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Making the case for Gary Sanchez as AL Rookie of the Year

Sanchez, Michael Fulmer, and Tyler Naquin are finalists.

Gary Sanchez (Photo by Brad Penner-USA TODAY Sports)

Gary Sanchez (Photo by Brad Penner-USA TODAY Sports)

On Monday, November 7, Major League Baseball announced the winners of the Golden Glove and Silver Slugger awards in both leagues as well as announcing the finalists for MVP, Cy Young, and Rookie of the Year. The winners of those three awards will be announced on Monday, November 14.

Along with Tigers pitcher Michael Fulmer and Indians center fielder Tyler Naquin, Yankees catcher Gary Sanchez is a finalist for AL Rookie of the Year. Sanchez deserves to win and I’m going to tell you why.

Let’s start by talking about his competition. Tyler Naquin was certainly a decent player, especially for a rookie, and he definitely deserves recognition for his play. He definitely has a bright future for an Indians team that reached the World Series. He had a slash line of .296/.372/.514 while showing decent power by hitting 14 home runs along with 18 doubles and five triples. He also had 43 RBIs and six steals in his 116 games and 321 at-bats. You’d like your center fielder to show a bit more speed than that, but it was a very solid season for Naquin.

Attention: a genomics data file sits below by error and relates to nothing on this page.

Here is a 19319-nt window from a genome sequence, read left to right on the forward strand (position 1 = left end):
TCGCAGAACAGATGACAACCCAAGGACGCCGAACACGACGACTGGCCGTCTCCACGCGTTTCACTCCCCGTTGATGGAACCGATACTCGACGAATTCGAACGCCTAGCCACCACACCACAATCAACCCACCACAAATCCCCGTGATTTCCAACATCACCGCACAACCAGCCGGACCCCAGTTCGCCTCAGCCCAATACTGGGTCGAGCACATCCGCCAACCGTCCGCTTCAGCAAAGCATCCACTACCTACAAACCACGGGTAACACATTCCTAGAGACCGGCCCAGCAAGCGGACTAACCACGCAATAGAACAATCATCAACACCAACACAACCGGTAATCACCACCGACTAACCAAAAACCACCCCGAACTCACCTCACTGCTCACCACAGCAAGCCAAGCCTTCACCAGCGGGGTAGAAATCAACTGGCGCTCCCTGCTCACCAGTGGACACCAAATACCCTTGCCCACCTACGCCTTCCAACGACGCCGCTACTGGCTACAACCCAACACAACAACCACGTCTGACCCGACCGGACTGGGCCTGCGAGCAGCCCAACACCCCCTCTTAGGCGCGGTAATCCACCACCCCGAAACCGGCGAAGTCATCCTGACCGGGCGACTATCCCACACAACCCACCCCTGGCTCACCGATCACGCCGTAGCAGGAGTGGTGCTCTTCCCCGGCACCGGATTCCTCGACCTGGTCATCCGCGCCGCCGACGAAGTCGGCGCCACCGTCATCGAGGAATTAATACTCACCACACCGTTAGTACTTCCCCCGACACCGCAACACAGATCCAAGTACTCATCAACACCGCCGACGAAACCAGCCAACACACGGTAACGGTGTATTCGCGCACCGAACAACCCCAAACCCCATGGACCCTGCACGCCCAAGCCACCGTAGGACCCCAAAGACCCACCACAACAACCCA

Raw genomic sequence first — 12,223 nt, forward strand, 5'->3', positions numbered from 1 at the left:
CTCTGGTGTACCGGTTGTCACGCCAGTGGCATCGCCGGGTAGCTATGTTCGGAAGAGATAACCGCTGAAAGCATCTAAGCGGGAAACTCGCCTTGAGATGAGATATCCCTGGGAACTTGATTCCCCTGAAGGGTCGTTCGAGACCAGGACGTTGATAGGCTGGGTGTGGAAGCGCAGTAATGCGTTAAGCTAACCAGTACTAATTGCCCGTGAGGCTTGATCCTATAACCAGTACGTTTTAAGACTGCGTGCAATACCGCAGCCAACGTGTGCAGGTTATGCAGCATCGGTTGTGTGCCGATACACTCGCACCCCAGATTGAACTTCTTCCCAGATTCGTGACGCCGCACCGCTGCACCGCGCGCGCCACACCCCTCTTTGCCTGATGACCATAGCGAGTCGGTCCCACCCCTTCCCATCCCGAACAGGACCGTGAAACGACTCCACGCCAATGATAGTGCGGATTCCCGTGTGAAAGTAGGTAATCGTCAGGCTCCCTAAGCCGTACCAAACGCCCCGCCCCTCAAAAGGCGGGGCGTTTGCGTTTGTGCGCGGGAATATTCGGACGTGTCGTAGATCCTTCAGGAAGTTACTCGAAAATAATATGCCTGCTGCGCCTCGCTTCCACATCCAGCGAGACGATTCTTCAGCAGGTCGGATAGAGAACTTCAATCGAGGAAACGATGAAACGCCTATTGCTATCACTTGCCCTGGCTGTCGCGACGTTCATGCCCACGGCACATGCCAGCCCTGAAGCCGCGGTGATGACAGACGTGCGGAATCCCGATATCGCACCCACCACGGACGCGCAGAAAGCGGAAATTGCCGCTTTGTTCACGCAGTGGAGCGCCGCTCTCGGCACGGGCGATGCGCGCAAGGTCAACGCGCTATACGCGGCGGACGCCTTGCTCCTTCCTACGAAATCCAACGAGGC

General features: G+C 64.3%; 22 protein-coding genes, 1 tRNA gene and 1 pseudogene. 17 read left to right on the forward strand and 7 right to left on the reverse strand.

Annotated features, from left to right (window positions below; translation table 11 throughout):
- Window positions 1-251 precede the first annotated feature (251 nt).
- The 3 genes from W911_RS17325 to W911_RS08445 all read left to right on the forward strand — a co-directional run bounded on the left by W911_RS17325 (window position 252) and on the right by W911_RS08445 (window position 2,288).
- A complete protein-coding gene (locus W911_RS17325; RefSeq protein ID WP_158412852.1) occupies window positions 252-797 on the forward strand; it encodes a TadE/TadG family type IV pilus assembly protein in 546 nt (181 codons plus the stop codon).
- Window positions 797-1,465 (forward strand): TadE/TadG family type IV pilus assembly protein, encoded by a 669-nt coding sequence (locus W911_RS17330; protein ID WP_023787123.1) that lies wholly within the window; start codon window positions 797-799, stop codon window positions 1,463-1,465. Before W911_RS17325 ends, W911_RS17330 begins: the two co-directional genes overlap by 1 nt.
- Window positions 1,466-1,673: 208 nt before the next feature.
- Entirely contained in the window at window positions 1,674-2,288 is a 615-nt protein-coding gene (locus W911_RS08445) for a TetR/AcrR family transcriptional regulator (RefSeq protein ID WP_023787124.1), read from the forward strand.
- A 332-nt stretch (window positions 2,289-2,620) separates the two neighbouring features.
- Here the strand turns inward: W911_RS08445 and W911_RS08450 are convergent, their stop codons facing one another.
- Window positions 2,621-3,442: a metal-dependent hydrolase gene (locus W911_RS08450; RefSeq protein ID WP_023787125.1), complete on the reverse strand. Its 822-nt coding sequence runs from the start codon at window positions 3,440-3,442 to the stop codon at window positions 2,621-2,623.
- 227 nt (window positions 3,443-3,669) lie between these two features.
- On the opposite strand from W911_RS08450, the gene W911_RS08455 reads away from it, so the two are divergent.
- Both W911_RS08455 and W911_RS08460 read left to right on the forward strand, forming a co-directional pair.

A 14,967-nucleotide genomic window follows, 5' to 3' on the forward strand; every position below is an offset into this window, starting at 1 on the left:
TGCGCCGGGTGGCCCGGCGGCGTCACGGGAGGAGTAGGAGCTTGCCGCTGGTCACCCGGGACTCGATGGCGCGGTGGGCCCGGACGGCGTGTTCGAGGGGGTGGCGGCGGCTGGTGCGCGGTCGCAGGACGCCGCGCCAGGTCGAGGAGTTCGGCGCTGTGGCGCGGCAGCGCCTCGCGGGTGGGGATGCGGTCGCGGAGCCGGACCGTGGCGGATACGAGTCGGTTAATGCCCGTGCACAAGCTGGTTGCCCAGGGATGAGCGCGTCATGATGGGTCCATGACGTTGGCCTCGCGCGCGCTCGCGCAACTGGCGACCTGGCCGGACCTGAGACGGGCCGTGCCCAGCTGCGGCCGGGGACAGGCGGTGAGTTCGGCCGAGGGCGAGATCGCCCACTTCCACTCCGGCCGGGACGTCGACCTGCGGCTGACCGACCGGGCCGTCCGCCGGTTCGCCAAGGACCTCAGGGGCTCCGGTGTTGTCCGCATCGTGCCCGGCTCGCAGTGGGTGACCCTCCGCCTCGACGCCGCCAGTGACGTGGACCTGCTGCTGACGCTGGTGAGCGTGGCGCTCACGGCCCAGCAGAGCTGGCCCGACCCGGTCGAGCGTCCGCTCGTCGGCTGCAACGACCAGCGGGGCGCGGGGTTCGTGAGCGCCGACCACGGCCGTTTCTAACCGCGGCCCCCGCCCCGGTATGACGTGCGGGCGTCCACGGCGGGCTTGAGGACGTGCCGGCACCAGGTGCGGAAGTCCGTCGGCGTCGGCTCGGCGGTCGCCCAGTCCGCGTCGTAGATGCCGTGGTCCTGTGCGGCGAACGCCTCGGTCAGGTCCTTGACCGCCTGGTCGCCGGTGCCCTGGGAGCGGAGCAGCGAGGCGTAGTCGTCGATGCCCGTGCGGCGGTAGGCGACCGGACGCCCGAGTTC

Michael Fulmer, however, was more than decent. He was fantastic as a starter for the Tigers. He made 26 starts this season and finished the year with a 3.06 ERA and a record of 11-7. Among pitchers who pitched at least 140 innings (Fulmer threw 159), his ERA ranked 14th, his WHIP was 18th, and his WAR was 17th. He also had a great K/BB at 3.14, which was best among MLB starters. These are all very solid numbers for a rookie. However, he wasn’t dominant, as shown by his 58th ranked K/9 at just 7.47. He doesn’t have the stuff to blow opposing hitters away, but he was very consistent and doesn’t give up too many hits or walks. I would say that Fulmer is the likely favorite for the award.

Now, on to Sanchez. He deserves this award. It shouldn’t matter that he only played in 53 games this season, he was absolutely dominant. In just 202 at-bats, he raked in a whopping 20 homers, 12 doubles, and 42 RBIs. He was batting well over .300 until late September when his average started to dip. He still finished with a .299 average on the season, to go along with a .376 on-base percentage and .657 slugging. The most eye-popping stat, in my opinion, is his ridiculous 1.033 OPS. OPS is a combination of on-base percentage and slugging percentage. It’s a great indicator of how good of a hitter a player is, combining power with ability to get on base.